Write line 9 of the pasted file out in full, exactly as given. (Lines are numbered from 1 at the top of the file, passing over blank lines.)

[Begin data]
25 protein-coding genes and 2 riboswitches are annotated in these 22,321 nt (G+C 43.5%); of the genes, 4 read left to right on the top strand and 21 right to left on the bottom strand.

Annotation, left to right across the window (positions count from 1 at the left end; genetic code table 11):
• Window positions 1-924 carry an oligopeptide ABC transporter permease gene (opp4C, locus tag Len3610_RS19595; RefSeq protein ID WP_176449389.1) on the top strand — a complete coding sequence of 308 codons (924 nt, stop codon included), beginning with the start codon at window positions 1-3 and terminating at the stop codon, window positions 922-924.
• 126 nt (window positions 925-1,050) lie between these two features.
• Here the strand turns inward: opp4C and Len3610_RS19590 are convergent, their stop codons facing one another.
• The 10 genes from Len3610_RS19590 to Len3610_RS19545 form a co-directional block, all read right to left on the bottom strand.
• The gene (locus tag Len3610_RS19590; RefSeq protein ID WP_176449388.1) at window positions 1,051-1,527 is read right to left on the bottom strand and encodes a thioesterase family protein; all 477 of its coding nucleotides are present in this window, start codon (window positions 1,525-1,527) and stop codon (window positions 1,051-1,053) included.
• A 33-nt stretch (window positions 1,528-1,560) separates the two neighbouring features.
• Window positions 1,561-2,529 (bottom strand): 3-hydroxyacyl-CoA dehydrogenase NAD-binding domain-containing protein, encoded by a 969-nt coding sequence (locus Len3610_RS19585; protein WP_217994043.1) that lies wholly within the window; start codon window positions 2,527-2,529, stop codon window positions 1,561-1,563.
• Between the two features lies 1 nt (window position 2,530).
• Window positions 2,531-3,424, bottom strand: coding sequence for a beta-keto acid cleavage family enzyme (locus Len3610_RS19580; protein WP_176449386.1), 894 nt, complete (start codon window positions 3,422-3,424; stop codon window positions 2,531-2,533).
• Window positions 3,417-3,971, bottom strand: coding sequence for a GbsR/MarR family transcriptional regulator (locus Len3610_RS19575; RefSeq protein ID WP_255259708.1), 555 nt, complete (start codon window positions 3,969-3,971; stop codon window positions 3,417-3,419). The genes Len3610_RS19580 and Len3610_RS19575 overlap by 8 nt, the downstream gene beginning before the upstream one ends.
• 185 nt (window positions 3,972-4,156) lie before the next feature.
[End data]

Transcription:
• Window positions 1,561-2,529 (bottom strand): 3-hydroxyacyl-CoA dehydrogenase NAD-binding domain-containing protein, encoded by a 969-nt coding sequence (locus Len3610_RS19585; protein WP_217994043.1) that lies wholly within the window; start codon window positions 2,527-2,529, stop codon window positions 1,561-1,563.